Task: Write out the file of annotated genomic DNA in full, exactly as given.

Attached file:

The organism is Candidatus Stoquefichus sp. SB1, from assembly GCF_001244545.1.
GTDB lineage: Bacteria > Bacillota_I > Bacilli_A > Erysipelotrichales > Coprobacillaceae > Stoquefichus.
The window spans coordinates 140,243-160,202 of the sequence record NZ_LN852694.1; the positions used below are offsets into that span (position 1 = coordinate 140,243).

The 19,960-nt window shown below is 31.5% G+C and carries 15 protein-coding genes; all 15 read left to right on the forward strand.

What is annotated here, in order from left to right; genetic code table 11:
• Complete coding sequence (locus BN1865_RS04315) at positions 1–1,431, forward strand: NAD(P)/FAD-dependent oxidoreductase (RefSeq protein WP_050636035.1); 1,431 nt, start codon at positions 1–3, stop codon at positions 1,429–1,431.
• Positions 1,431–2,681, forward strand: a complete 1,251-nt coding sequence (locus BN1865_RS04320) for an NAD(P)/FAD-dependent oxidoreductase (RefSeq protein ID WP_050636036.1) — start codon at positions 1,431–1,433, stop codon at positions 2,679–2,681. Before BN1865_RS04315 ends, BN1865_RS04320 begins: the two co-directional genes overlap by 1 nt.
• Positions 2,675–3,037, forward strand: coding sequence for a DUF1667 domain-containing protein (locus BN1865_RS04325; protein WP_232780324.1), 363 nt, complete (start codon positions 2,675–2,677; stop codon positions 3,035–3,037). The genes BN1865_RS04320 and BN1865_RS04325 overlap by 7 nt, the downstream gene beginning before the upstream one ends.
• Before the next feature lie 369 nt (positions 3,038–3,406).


The organism is Candidatus Stoquefichus sp. SB1, from assembly GCF_001244545.1.
GTDB lineage: Bacteria > Bacillota_I > Bacilli_A > Erysipelotrichales > Coprobacillaceae > Stoquefichus.
The window spans coordinates 140,243-160,202 of the sequence record NZ_LN852694.1; the positions used below are offsets into that span (position 1 = coordinate 140,243).

The 19,960-nt window shown below is 31.5% G+C and carries 15 protein-coding genes; all 15 read left to right on the forward strand.

What is annotated here, in order from left to right; genetic code table 11:
• Complete coding sequence (locus BN1865_RS04315) at positions 1–1,431, forward strand: NAD(P)/FAD-dependent oxidoreductase (RefSeq protein WP_050636035.1); 1,431 nt, start codon at positions 1–3, stop codon at positions 1,429–1,431.
• Positions 1,431–2,681, forward strand: a complete 1,251-nt coding sequence (locus BN1865_RS04320) for an NAD(P)/FAD-dependent oxidoreductase (RefSeq protein ID WP_050636036.1) — start codon at positions 1,431–1,433, stop codon at positions 2,679–2,681. Before BN1865_RS04315 ends, BN1865_RS04320 begins: the two co-directional genes overlap by 1 nt.
• Positions 2,675–3,037, forward strand: coding sequence for a DUF1667 domain-containing protein (locus BN1865_RS04325; protein WP_232780324.1), 363 nt, complete (start codon positions 2,675–2,677; stop codon positions 3,035–3,037). The genes BN1865_RS04320 and BN1865_RS04325 overlap by 7 nt, the downstream gene beginning before the upstream one ends.
• Before the next feature lie 369 nt (positions 3,038–3,406).